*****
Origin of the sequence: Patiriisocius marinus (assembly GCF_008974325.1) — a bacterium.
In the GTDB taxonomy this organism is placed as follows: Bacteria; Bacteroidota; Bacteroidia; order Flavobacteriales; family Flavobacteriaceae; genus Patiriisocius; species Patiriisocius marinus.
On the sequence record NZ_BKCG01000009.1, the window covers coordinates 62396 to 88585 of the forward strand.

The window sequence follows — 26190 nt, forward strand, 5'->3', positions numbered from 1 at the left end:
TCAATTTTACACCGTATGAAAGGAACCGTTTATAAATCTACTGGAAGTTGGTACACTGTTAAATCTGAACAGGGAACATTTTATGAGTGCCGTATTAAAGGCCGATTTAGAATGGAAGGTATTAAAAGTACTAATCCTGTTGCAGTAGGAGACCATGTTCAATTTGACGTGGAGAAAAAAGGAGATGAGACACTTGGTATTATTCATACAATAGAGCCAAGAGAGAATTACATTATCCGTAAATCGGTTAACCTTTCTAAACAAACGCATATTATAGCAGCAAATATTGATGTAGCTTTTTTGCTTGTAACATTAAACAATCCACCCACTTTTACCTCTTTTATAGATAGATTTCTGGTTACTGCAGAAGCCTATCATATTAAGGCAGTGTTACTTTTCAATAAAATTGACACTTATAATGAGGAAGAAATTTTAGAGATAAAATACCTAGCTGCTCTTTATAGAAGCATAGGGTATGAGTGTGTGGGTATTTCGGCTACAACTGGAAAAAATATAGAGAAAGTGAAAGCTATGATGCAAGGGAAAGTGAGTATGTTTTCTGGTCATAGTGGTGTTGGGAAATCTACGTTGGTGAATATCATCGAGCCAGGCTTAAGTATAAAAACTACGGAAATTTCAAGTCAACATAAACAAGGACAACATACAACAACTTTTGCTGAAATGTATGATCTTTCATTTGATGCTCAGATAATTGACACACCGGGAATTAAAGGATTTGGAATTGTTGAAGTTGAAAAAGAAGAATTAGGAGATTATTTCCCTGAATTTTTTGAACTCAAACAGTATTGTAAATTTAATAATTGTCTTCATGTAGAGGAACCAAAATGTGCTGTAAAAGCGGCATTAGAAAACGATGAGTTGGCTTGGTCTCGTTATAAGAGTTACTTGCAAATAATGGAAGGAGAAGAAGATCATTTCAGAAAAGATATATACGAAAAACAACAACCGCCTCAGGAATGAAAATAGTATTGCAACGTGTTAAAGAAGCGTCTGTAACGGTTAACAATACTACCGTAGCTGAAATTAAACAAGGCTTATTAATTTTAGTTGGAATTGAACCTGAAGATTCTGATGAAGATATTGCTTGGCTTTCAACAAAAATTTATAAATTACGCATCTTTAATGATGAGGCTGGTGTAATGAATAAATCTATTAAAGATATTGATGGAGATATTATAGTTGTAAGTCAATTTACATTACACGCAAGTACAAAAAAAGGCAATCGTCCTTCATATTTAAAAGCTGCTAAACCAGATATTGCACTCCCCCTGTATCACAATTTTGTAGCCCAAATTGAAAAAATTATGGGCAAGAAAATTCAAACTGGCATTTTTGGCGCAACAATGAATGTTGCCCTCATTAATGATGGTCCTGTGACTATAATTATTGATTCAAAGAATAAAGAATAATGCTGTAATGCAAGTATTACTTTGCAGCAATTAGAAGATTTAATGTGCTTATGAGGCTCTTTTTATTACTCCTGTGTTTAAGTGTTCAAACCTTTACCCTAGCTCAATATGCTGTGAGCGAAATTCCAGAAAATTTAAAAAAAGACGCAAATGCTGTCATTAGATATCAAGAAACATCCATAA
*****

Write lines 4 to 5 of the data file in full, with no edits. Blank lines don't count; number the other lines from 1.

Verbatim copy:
The window sequence follows — 26190 nt, forward strand, 5'->3', positions numbered from 1 at the left end:
TCAATTTTACACCGTATGAAAGGAACCGTTTATAAATCTACTGGAAGTTGGTACACTGTTAAATCTGAACAGGGAACATTTTATGAGTGCCGTATTAAAGGCCGATTTAGAATGGAAGGTATTAAAAGTACTAATCCTGTTGCAGTAGGAGACCATGTTCAATTTGACGTGGAGAAAAAAGGAGATGAGACACTTGGTATTATTCATACAATAGAGCCAAGAGAGAATTACATTATCCGTAAATCGGTTAACCTTTCTAAACAAACGCATATTATAGCAGCAAATATTGATGTAGCTTTTTTGCTTGTAACATTAAACAATCCACCCACTTTTACCTCTTTTATAGATAGATTTCTGGTTACTGCAGAAGCCTATCATATTAAGGCAGTGTTACTTTTCAATAAAATTGACACTTATAATGAGGAAGAAATTTTAGAGATAAAATACCTAGCTGCTCTTTATAGAAGCATAGGGTATGAGTGTGTGGGTATTTCGGCTACAACTGGAAAAAATATAGAGAAAGTGAAAGCTATGATGCAAGGGAAAGTGAGTATGTTTTCTGGTCATAGTGGTGTTGGGAAATCTACGTTGGTGAATATCATCGAGCCAGGCTTAAGTATAAAAACTACGGAAATTTCAAGTCAACATAAACAAGGACAACATACAACAACTTTTGCTGAAATGTATGATCTTTCATTTGATGCTCAGATAATTGACACACCGGGAATTAAAGGATTTGGAATTGTTGAAGTTGAAAAAGAAGAATTAGGAGATTATTTCCCTGAATTTTTTGAACTCAAACAGTATTGTAAATTTAATAATTGTCTTCATGTAGAGGAACCAAAATGTGCTGTAAAAGCGGCATTAGAAAACGATGAGTTGGCTTGGTCTCGTTATAAGAGTTACTTGCAAATAATGGAAGGAGAAGAAGATCATTTCAGAAAAGATATATACGAAAAACAACAACCGCCTCAGGAATGAAAATAGTATTGCAACGTGTTAAAGAAGCGTCTGTAACGGTTAACAATACTACCGTAGCTGAAATTAAACAAGGCTTATTAATTTTAGTTGGAATTGAACCTGAAGATTCTGATGAAGATATTGCTTGGCTTTCAACAAAAATTTATAAATTACGCATCTTTAATGATGAGGCTGGTGTAATGAATAAATCTATTAAAGATATTGATGGAGATATTATAGTTGTAAGTCAATTTACATTACACGCAAGTACAAAAAAAGGCAATCGTCCTTCATATTTAAAAGCTGCTAAACCAGATATTGCACTCCCCCTGTATCACAATTTTGTAGCCCAAATTGAAAAAATTATGGGCAAGAAAATTCAAACTGGCATTTTTGGCGCAACAATGAATGTTGCCCTCATTAATGATGGTCCTGTGACTATAATTATTGATTCAAAGAATAAAGAATAATGCTGTAATGCAAGTATTACTTTGCAGCAATTAGAAGATTTAATGTGCTTATGAGGCTCTTTTTATTACTCCTGTGTTTAAGTGTTCAAACCTTTACCCTAGCTCAATATGCTGTGAGCGAAATTCCAGAAAATTTAAAAAAAGACGCAAATGCTGTCATTAGATATCAAGAAACATCCATAA